4. The Holy Martyr Stamatius Stamatius was a peasant born in Volos, in Thessaly. When an inhuman Agha [Aga] collected the royal tribute from the people and greatly mistreated them, Stamatius departed for Constantinople with several of his companions to complain to the Vizier [Vizir]. By his sharp criticisms of the Agha, Stamatius offended the sultan’s noblemen and they arrested him. At first they tried to convert him to Islam by flattery, promising him riches, glory and honor. But the martyr cried out: “Christ is my riches, glory and honor!” The Turks tortured him, and finally, in front of the Church of Hagia Sophia [Divine Wisdom], Stamatius was beheaded. That is how this soldier of Christ was crowned with the martyr’s wreath, in the year 1680 A.D.

Hymn Of Praise

Prince Abgar

O gentle God, Who reveals mysteries,

Wonderful mysteries, never before heard of–

Once by the lake, You proclaimed

That many pagan peoples

From the east to the west,

With Abraham, would sit at table,

And that the unbelieving sons of the Jews,

To utter darkness, would be banished (Matthew 8:11-12)

Because of their hardened hearts.

This mystery, You spoke, and it came to pass:

The Jews at Your face looked,

But behind Your back prepared death.

But from a distant land, Prince Abgar,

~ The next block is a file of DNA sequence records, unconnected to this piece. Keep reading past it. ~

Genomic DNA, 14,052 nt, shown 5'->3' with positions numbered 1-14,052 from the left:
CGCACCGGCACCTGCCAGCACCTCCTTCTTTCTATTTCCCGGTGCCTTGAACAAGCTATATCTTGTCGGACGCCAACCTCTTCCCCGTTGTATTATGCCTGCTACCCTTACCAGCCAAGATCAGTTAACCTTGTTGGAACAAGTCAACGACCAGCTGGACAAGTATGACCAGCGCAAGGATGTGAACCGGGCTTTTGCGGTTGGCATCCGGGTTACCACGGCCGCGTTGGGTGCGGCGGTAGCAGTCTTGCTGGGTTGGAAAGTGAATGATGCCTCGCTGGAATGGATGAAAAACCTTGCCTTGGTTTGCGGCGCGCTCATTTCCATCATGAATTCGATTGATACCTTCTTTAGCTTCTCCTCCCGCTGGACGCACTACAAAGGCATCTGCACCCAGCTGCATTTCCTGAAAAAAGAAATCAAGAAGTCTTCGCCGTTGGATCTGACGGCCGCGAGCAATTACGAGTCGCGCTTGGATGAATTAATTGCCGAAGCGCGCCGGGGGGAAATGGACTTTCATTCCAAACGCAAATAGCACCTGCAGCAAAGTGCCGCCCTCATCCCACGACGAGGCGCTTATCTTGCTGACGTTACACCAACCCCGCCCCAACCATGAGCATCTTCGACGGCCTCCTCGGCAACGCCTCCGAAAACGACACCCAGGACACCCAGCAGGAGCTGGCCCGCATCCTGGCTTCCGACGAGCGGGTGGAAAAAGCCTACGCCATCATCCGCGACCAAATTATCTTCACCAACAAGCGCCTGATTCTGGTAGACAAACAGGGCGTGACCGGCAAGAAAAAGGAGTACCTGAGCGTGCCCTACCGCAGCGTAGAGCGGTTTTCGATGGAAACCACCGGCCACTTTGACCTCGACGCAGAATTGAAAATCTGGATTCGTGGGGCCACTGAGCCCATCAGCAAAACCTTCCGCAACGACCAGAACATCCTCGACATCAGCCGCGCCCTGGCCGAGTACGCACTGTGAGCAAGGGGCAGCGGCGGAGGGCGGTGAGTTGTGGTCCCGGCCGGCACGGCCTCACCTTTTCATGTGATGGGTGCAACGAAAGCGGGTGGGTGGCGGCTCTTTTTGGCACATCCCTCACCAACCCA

Leprous in body, as well as in soul,

From the false faith of the pagans,

Heard of You by word of mouth,

Heard of Your words and miracles,

Heard of You and, in You, believed.

And when, the likeness of Your most-pure face, he saw,

With tears, he kissed it

And in soul and body was made whole.

His soul to Paradise went,

With Abraham to rejoice eternally.


The Orthodox Church surpasses all other Christian groups in the richness of her Tradition. The Protestants want only to adhere to Holy Scripture. But Holy Scripture cannot be interpreted outside of Tradition. The Apostle Paul himself commands: Therefore, brethren, stand fast and hold the traditions which you have been taught, whether by word or our epistle (2 Thessalonians 2:15). The tradition of Prince Abgar, without doubt, is of Apostolic Tradition, even though the apostles do not mention him in their writings. The Apostle Thaddaeus did not write anything at all (and according to Protestant thinking, that would mean he did not say anything and or teach the faithful). According to what, then, was he an apostle of Christ? St. John Damascene [Damaskin] cites the tradition of Prince Abgar in his defense of the veneration of icons. How wonderful and touching is the letter of Abgar to Christ! He wrote, first of all, that he had heard of His miraculous power–that Christ cured the sick. Then he implored Him to come and to heal him, and continued on to say: “I also hear that the Jews hate You, and that they are preparing some evil against You. I have a city, not large, but beautiful and bountiful in every good; come to me and live with me in my city, which is sufficient for the both of us for every need.” Thus wrote a heathen prince, while the princes of Jerusalem were preparing death for the Lord, the Lover of Mankind.